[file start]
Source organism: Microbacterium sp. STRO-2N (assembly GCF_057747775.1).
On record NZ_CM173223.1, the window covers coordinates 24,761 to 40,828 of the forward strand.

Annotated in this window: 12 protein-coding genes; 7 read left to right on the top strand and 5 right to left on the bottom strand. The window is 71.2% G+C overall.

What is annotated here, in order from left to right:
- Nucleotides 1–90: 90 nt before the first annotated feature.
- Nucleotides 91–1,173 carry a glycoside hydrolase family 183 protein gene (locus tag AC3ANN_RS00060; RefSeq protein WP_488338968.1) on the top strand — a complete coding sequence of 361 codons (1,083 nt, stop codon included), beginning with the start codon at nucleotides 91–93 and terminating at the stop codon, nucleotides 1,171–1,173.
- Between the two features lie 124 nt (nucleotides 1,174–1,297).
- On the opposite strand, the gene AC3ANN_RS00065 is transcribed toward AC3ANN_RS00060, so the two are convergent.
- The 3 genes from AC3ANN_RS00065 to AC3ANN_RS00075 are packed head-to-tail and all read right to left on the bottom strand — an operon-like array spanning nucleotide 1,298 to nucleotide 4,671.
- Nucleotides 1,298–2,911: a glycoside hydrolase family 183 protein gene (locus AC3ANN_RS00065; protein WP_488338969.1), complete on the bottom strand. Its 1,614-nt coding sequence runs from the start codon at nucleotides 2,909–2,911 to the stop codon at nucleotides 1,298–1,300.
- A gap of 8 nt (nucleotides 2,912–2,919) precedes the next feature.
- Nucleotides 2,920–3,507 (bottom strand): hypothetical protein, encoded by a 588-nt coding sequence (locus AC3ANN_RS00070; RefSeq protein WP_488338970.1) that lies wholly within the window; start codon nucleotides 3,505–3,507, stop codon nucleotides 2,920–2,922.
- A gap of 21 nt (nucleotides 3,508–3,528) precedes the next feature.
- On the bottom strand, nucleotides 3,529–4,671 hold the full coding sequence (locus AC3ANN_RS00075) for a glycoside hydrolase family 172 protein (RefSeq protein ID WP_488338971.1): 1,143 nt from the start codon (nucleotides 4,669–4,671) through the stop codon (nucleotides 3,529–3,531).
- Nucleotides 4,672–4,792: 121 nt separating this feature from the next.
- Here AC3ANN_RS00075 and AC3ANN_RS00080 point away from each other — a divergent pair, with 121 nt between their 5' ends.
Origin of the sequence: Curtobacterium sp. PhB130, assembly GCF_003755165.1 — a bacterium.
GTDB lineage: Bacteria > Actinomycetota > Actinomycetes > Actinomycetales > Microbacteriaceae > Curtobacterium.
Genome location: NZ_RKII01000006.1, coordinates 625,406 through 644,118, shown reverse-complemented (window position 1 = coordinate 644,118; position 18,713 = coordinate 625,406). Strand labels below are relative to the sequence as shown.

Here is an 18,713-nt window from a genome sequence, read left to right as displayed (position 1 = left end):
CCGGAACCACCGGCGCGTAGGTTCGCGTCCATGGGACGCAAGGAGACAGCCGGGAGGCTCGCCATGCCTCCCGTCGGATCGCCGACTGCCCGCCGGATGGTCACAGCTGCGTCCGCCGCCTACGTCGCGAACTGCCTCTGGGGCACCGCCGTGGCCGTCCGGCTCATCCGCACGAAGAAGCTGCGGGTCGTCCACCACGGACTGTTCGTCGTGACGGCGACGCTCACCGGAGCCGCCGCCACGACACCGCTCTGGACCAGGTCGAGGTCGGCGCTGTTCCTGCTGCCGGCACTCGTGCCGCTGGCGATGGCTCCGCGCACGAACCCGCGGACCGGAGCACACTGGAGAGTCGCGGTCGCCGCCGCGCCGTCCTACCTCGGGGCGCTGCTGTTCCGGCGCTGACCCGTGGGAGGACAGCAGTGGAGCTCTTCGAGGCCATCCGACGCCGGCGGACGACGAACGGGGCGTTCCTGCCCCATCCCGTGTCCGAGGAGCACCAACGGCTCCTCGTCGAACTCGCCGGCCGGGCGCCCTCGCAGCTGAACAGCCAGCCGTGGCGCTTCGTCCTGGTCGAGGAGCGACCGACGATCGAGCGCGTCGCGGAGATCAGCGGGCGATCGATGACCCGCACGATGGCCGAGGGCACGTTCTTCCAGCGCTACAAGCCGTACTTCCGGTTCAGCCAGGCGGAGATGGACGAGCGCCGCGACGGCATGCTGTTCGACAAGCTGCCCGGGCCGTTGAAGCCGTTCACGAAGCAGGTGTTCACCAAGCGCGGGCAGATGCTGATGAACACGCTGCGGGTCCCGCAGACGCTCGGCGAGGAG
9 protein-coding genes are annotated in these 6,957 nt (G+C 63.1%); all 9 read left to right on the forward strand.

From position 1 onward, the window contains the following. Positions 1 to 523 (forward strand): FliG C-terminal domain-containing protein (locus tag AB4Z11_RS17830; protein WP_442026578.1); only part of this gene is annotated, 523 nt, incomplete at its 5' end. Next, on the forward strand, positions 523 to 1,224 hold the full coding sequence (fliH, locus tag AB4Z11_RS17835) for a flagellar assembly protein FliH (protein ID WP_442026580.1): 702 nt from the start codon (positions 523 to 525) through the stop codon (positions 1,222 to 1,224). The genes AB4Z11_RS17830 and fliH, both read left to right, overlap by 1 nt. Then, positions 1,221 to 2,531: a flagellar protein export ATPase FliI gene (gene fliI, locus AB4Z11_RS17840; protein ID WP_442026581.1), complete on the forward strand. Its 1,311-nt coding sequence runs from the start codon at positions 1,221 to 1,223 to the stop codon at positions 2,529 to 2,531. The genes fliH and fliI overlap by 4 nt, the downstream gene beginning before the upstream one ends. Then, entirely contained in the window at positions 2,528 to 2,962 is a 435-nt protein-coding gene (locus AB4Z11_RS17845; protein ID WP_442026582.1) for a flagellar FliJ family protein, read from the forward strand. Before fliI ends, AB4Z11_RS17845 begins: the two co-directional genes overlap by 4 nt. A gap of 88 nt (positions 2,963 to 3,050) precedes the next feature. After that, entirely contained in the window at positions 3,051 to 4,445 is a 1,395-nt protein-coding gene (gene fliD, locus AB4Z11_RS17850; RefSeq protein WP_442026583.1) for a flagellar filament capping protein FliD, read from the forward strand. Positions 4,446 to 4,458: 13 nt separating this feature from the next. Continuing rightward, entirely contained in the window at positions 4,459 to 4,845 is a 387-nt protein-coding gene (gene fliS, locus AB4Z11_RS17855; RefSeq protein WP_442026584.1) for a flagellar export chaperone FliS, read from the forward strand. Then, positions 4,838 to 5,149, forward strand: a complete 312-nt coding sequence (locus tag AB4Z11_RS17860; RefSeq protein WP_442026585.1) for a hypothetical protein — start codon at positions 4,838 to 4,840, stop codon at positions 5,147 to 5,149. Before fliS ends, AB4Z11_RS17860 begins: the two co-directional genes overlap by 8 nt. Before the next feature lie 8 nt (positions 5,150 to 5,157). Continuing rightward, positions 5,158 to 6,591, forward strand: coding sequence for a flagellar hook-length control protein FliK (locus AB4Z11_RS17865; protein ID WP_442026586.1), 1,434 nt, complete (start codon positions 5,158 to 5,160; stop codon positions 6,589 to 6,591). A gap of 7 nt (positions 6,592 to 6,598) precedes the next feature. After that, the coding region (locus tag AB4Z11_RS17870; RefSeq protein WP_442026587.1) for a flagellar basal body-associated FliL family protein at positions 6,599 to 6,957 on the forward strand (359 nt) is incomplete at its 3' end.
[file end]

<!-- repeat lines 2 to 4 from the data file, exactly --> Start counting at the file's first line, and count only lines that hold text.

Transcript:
On record NZ_CM173223.1, the window covers coordinates 24,761 to 40,828 of the forward strand.

Annotated in this window: 12 protein-coding genes; 7 read left to right on the top strand and 5 right to left on the bottom strand. The window is 71.2% G+C overall.

What is annotated here, in order from left to right: